4) Birth control coverage is a mainstream and commonsense part of preventive care for women.
The Obama Administration’s recently announced policy to require insurers to cover contraception as women’s preventive health care has prompted many over-heated op-eds, editorials on both sides and even a thoroughly one-sided Congressional hearing. The controversy is unlikely to end anytime soon: pending federal legislation and proposed amendments would massively enlarge the scope of insurers’ and business owners’ ability to restrict any type of insurance benefit on either “moral” or “religious” grounds, undermining the very purpose of insurance.
Below, we take a closer look at the arguments by opponents of the contraception requirement, unpack the legal issues and public health debate, and respond to many erroneous assertions.
Responding to the modified policy announced on February 10, the USCCB restated their opposition to the contraception coverage requirement, calling it a “grave moral concern” and suggesting that “pregnancy is not a disease.”
Yet no one is suggesting pregnancy is a disease. Setting aside the fact that many American women – including one third of teen users – use birth control for non-contraceptive reasons, respect for life and the experience of pregnancy demands that we take steps to ensure that pregnancies are healthy and wanted. As an earlier Institute of Medicine panel remarked in 1995:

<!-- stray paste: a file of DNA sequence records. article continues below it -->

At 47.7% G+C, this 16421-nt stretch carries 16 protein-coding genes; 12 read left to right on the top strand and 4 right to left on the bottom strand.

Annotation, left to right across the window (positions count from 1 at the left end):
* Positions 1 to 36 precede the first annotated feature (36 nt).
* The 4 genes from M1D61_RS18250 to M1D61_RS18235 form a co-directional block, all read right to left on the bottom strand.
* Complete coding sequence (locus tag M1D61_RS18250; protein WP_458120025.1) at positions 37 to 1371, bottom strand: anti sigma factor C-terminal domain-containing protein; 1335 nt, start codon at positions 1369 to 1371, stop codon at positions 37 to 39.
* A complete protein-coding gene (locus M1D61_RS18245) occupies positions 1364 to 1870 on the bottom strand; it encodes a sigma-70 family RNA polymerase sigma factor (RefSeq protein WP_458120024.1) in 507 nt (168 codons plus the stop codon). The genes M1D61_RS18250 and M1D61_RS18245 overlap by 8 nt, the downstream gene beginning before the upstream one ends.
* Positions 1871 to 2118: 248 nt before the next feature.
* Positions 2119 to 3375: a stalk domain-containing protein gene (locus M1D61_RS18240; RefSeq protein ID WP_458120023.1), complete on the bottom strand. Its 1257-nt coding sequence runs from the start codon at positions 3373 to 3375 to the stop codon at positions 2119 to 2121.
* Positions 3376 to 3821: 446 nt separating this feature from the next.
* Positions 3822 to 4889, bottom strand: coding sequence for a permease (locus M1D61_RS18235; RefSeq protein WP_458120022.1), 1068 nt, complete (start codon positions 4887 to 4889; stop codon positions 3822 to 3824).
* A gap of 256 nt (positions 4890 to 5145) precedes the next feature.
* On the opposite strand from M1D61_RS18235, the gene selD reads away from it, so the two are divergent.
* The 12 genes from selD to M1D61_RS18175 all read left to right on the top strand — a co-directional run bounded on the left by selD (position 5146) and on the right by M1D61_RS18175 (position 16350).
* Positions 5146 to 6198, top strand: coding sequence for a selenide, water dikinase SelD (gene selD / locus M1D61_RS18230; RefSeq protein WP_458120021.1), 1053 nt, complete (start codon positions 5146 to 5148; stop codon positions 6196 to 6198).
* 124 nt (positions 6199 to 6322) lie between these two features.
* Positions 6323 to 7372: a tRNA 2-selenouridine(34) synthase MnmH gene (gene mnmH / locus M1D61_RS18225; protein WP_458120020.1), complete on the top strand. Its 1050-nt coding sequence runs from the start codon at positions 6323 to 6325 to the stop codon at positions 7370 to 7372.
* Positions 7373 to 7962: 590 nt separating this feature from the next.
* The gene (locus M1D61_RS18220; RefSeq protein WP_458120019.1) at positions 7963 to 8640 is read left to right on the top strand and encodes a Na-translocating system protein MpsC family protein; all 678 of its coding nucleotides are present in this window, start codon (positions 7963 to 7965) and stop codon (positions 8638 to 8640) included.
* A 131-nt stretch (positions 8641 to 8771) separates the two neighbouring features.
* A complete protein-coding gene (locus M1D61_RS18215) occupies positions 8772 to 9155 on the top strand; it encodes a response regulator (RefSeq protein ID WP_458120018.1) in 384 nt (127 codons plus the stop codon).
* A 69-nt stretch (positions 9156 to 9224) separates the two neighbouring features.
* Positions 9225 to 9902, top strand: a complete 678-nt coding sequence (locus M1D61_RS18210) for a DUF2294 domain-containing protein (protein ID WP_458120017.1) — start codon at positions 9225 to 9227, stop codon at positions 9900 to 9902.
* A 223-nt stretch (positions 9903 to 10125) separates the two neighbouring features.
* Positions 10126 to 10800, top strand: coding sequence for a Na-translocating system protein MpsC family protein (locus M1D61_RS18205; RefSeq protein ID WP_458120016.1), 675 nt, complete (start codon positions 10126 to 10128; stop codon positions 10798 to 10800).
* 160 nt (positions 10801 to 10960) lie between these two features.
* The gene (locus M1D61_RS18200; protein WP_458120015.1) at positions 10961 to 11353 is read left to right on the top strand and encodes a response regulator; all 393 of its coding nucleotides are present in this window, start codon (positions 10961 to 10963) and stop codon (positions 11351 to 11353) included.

The committee urges, first and foremost, that the nation adopt a new social norm: All pregnancies should be intended – that is, they should be consciously and clearly desired at the time of conception. This goal has three important attributes. First, it is directed to all Americans and does not target only one group. Second, it emphasizes personal choice and intent. And third, it speaks as much to planning for pregnancy as to avoiding unintended pregnancy. Bearing children and forming families are among the most significant and satisfying tasks of adult life, and it is in that context that encouraging intended pregnancy is so central.[i]
Birth control also prevents unintended pregnancy, and the panoply of negative economic, social, and health outcomes that occur for both mother and child when a pregnancy is unintended. Healthy People 2010 summarizes the grave medical risks of unintended pregnancy:
Medically, unintended pregnancies are serious in terms of the lost opportunity to prepare for an optimal pregnancy, the increased likelihood of infant and maternal illness, and the likelihood of abortion … The mother is less likely to seek prenatal care in the first trimester and more likely not to obtain prenatal care at all. She is less likely to breastfeed and more likely to expose the fetus to harmful substances, such as tobacco or alcohol. The child of such a pregnancy is at greater risk of low birth weight, dying in its first year, being abused, and not receiving sufficient resources for healthy development.